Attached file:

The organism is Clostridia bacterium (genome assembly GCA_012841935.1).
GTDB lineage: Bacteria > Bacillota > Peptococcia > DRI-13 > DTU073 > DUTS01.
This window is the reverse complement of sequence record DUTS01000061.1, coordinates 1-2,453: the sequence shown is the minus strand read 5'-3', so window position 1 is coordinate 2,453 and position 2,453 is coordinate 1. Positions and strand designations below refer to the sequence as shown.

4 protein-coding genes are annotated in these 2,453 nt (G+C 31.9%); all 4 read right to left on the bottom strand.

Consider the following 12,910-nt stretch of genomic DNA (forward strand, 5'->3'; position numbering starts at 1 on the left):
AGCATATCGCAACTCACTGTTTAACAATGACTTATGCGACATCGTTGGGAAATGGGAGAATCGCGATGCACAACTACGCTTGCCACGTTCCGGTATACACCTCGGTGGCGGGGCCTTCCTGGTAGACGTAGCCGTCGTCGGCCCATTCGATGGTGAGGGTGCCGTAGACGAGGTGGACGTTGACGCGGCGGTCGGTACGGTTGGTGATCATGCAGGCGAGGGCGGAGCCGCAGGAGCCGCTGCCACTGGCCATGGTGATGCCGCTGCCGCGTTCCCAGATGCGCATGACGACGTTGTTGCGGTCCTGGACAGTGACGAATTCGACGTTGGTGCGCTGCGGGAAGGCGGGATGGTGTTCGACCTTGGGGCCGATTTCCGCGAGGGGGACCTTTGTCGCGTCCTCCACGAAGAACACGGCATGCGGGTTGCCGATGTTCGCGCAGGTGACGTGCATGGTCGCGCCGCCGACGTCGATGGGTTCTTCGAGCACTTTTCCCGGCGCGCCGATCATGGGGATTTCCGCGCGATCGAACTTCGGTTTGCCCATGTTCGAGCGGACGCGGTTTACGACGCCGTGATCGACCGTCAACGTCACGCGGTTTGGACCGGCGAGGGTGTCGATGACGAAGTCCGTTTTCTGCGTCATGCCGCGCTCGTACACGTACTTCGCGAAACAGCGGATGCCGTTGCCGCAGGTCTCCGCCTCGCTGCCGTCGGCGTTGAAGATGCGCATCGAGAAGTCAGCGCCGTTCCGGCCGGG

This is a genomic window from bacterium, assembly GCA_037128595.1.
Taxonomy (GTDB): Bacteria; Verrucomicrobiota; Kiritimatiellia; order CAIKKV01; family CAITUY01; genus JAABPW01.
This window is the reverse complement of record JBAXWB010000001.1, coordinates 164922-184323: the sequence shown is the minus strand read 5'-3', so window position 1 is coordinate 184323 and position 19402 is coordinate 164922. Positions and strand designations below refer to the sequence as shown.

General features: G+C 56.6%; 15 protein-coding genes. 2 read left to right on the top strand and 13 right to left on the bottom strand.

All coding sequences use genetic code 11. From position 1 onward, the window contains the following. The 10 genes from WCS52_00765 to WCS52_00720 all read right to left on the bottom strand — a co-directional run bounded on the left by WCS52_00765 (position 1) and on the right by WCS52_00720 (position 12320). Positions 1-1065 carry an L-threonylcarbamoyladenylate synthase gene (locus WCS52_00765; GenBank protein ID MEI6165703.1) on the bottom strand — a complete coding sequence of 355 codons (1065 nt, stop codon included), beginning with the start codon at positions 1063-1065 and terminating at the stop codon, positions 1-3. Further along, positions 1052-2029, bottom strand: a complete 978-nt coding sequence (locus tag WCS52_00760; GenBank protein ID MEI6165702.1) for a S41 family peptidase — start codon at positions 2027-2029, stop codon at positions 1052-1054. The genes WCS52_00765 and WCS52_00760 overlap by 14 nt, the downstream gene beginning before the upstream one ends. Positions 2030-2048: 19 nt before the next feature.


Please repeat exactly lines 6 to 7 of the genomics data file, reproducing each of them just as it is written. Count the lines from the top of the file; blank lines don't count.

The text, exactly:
AGCATATCGCAACTCACTGTTTAACAATGACTTATGCGACATCGTTGGGAAATGGGAGAATCGCGATGCACAACTACGCTTGCCACGTTCCGGTATACACCTCGGTGGCGGGGCCTTCCTGGTAGACGTAGCCGTCGTCGGCCCATTCGATGGTGAGGGTGCCGTAGACGAGGTGGACGTTGACGCGGCGGTCGGTACGGTTGGTGATCATGCAGGCGAGGGCGGAGCCGCAGGAGCCGCTGCCACTGGCCATGGTGATGCCGCTGCCGCGTTCCCAGATGCGCATGACGACGTTGTTGCGGTCCTGGACAGTGACGAATTCGACGTTGGTGCGCTGCGGGAAGGCGGGATGGTGTTCGACCTTGGGGCCGATTTCCGCGAGGGGGACCTTTGTCGCGTCCTCCACGAAGAACACGGCATGCGGGTTGCCGATGTTCGCGCAGGTGACGTGCATGGTCGCGCCGCCGACGTCGATGGGTTCTTCGAGCACTTTTCCCGGCGCGCCGATCATGGGGATTTCCGCGCGATCGAACTTCGGTTTGCCCATGTTCGAGCGGACGCGGTTTACGACGCCGTGATCGACCGTCAACGTCACGCGGTTTGGACCGGCGAGGGTGTCGATGACGAAGTCCGTTTTCTGCGTCATGCCGCGCTCGTACACGTACTTCGCGAAACAGCGGATGCCGTTGCCGCAGGTCTCCGCCTCGCTGCCGTCGGCGTTGAAGATGCGCATCGAGAAGTCAGCGCCGTTCCGGCCGGG

This is a genomic window from bacterium, assembly GCA_037128595.1.